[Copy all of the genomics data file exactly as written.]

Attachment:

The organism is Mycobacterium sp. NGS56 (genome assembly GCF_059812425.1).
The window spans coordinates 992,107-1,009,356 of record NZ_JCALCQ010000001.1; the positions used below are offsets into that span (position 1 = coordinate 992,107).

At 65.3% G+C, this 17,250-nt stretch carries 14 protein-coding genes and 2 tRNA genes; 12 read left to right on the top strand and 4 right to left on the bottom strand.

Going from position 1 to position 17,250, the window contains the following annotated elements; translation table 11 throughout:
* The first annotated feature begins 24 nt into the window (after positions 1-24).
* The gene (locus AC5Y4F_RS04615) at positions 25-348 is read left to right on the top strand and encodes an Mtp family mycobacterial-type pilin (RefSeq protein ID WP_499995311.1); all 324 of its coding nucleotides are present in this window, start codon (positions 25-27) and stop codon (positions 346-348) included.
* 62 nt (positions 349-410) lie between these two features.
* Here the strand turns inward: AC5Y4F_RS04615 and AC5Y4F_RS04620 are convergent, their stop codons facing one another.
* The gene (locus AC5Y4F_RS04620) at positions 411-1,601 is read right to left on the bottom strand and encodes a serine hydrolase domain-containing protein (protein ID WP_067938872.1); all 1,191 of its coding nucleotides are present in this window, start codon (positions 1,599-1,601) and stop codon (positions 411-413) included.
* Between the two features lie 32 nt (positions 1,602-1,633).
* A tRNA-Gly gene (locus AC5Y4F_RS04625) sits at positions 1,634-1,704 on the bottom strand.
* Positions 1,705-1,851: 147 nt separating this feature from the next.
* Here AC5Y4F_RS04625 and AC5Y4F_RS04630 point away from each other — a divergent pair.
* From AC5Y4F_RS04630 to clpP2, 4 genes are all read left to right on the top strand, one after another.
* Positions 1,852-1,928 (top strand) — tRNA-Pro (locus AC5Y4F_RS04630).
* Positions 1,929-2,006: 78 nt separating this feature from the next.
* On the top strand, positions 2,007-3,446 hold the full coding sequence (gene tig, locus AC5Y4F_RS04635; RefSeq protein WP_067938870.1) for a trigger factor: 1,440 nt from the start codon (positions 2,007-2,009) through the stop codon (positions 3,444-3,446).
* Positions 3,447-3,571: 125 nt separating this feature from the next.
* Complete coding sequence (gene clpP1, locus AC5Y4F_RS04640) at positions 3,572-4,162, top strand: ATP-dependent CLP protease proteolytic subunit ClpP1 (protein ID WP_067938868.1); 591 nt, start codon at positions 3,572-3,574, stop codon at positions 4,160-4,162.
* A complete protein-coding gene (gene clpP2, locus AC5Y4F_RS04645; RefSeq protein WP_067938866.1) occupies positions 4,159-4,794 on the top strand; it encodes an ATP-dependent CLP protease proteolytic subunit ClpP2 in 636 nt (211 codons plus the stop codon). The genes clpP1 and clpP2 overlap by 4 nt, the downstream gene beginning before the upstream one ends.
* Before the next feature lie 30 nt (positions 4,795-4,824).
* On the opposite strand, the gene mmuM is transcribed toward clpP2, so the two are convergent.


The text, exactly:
The organism is Mycobacterium sp. NGS56 (genome assembly GCF_059812425.1).
The window spans coordinates 992,107-1,009,356 of record NZ_JCALCQ010000001.1; the positions used below are offsets into that span (position 1 = coordinate 992,107).

At 65.3% G+C, this 17,250-nt stretch carries 14 protein-coding genes and 2 tRNA genes; 12 read left to right on the top strand and 4 right to left on the bottom strand.

Going from position 1 to position 17,250, the window contains the following annotated elements; translation table 11 throughout:
* The first annotated feature begins 24 nt into the window (after positions 1-24).
* The gene (locus AC5Y4F_RS04615) at positions 25-348 is read left to right on the top strand and encodes an Mtp family mycobacterial-type pilin (RefSeq protein ID WP_499995311.1); all 324 of its coding nucleotides are present in this window, start codon (positions 25-27) and stop codon (positions 346-348) included.
* 62 nt (positions 349-410) lie between these two features.
* Here the strand turns inward: AC5Y4F_RS04615 and AC5Y4F_RS04620 are convergent, their stop codons facing one another.
* The gene (locus AC5Y4F_RS04620) at positions 411-1,601 is read right to left on the bottom strand and encodes a serine hydrolase domain-containing protein (protein ID WP_067938872.1); all 1,191 of its coding nucleotides are present in this window, start codon (positions 1,599-1,601) and stop codon (positions 411-413) included.
* Between the two features lie 32 nt (positions 1,602-1,633).
* A tRNA-Gly gene (locus AC5Y4F_RS04625) sits at positions 1,634-1,704 on the bottom strand.
* Positions 1,705-1,851: 147 nt separating this feature from the next.
* Here AC5Y4F_RS04625 and AC5Y4F_RS04630 point away from each other — a divergent pair.
* From AC5Y4F_RS04630 to clpP2, 4 genes are all read left to right on the top strand, one after another.
* Positions 1,852-1,928 (top strand) — tRNA-Pro (locus AC5Y4F_RS04630).
* Positions 1,929-2,006: 78 nt separating this feature from the next.
* On the top strand, positions 2,007-3,446 hold the full coding sequence (gene tig, locus AC5Y4F_RS04635; RefSeq protein WP_067938870.1) for a trigger factor: 1,440 nt from the start codon (positions 2,007-2,009) through the stop codon (positions 3,444-3,446).
* Positions 3,447-3,571: 125 nt separating this feature from the next.
* Complete coding sequence (gene clpP1, locus AC5Y4F_RS04640) at positions 3,572-4,162, top strand: ATP-dependent CLP protease proteolytic subunit ClpP1 (protein ID WP_067938868.1); 591 nt, start codon at positions 3,572-3,574, stop codon at positions 4,160-4,162.
* A complete protein-coding gene (gene clpP2, locus AC5Y4F_RS04645; RefSeq protein WP_067938866.1) occupies positions 4,159-4,794 on the top strand; it encodes an ATP-dependent CLP protease proteolytic subunit ClpP2 in 636 nt (211 codons plus the stop codon). The genes clpP1 and clpP2 overlap by 4 nt, the downstream gene beginning before the upstream one ends.
* Before the next feature lie 30 nt (positions 4,795-4,824).
* On the opposite strand, the gene mmuM is transcribed toward clpP2, so the two are convergent.